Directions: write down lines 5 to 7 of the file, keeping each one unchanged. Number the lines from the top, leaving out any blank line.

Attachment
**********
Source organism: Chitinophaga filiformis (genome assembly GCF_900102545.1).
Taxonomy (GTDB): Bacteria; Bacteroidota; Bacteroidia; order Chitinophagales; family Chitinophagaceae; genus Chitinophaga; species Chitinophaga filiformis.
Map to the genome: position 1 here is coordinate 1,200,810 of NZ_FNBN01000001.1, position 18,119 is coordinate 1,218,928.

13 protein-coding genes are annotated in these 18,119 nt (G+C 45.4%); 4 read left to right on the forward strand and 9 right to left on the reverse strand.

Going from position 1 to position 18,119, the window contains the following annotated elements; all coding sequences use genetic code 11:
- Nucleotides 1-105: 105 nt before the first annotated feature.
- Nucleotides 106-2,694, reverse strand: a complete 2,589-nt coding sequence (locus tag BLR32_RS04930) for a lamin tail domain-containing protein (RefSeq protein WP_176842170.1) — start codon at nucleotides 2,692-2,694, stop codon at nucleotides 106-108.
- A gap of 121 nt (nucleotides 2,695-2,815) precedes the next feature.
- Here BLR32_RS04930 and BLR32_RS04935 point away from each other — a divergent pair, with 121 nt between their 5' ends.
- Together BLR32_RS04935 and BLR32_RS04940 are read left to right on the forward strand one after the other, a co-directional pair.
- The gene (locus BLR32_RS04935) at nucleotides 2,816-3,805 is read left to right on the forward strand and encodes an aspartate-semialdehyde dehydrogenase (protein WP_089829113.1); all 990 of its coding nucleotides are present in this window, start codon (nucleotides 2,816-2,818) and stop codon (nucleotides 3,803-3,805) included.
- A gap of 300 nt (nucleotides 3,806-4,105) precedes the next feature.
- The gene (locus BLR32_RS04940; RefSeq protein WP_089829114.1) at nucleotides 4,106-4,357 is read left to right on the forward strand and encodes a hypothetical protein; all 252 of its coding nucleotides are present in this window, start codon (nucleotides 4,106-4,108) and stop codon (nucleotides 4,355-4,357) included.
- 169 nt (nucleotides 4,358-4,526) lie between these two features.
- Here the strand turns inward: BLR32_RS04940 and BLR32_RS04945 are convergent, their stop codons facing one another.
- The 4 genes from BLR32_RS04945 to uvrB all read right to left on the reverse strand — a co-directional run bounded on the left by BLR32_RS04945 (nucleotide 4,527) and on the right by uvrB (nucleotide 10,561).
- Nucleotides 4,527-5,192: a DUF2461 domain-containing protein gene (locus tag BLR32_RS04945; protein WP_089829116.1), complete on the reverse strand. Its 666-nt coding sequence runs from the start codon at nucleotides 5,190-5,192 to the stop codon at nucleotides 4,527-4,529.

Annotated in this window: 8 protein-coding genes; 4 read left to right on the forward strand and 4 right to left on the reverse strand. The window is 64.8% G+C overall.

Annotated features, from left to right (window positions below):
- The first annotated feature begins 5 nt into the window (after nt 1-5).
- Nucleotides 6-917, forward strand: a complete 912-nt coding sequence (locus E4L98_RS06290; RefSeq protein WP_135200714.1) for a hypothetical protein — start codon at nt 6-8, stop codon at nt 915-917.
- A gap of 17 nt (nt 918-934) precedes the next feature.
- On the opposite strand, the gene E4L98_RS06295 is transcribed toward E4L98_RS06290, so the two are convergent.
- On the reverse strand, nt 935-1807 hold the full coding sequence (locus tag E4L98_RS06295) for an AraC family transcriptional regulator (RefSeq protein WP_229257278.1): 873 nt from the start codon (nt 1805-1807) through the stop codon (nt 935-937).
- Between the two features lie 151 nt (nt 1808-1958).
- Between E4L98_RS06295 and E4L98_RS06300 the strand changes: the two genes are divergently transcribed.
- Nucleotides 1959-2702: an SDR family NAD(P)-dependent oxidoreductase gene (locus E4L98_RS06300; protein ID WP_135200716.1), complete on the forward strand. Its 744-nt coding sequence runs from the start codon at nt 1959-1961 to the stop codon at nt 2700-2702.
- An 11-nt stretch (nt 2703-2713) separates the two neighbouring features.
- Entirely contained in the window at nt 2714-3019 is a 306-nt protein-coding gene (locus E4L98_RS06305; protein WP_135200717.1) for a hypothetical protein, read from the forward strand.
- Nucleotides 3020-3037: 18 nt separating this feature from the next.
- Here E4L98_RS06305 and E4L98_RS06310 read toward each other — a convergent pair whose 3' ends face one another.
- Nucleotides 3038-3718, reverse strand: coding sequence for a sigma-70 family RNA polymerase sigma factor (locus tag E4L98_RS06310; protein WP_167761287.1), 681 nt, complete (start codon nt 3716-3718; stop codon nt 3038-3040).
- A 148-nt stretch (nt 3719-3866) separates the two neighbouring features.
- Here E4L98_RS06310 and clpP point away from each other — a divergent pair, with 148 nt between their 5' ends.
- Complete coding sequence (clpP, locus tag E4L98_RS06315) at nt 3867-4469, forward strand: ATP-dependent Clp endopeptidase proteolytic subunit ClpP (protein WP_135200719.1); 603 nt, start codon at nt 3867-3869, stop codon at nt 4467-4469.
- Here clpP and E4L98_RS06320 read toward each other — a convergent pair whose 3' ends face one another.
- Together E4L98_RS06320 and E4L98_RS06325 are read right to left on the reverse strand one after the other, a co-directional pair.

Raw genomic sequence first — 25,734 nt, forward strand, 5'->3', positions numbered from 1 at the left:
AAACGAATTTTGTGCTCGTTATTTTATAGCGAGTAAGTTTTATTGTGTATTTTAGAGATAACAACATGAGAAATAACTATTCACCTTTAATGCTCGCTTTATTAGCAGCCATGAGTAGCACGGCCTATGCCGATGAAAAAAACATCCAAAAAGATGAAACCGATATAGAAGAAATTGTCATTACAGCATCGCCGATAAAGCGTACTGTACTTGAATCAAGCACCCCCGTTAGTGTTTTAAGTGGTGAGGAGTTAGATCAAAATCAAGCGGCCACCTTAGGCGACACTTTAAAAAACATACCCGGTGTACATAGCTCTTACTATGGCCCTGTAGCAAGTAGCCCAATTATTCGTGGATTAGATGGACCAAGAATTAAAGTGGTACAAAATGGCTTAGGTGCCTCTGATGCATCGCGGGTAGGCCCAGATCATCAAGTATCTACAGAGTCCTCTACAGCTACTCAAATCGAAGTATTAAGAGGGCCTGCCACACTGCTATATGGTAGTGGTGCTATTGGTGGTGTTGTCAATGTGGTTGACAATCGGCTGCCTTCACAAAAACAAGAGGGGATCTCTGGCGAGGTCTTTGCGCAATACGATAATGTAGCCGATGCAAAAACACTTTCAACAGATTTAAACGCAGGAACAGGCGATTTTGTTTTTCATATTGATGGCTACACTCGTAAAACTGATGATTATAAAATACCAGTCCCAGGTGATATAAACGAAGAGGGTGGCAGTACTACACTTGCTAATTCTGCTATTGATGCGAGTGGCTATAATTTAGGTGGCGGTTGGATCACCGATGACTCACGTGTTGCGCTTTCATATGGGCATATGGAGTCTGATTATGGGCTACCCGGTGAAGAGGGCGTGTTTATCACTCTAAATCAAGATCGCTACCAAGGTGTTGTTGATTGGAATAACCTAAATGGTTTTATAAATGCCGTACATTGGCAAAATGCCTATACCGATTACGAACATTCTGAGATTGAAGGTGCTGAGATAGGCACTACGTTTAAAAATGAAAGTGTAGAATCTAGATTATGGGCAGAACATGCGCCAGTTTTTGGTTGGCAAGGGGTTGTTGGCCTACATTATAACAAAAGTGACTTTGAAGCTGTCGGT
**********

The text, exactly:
Going from position 1 to position 18,119, the window contains the following annotated elements; all coding sequences use genetic code 11:
- Nucleotides 1-105: 105 nt before the first annotated feature.
- Nucleotides 106-2,694, reverse strand: a complete 2,589-nt coding sequence (locus tag BLR32_RS04930) for a lamin tail domain-containing protein (RefSeq protein WP_176842170.1) — start codon at nucleotides 2,692-2,694, stop codon at nucleotides 106-108.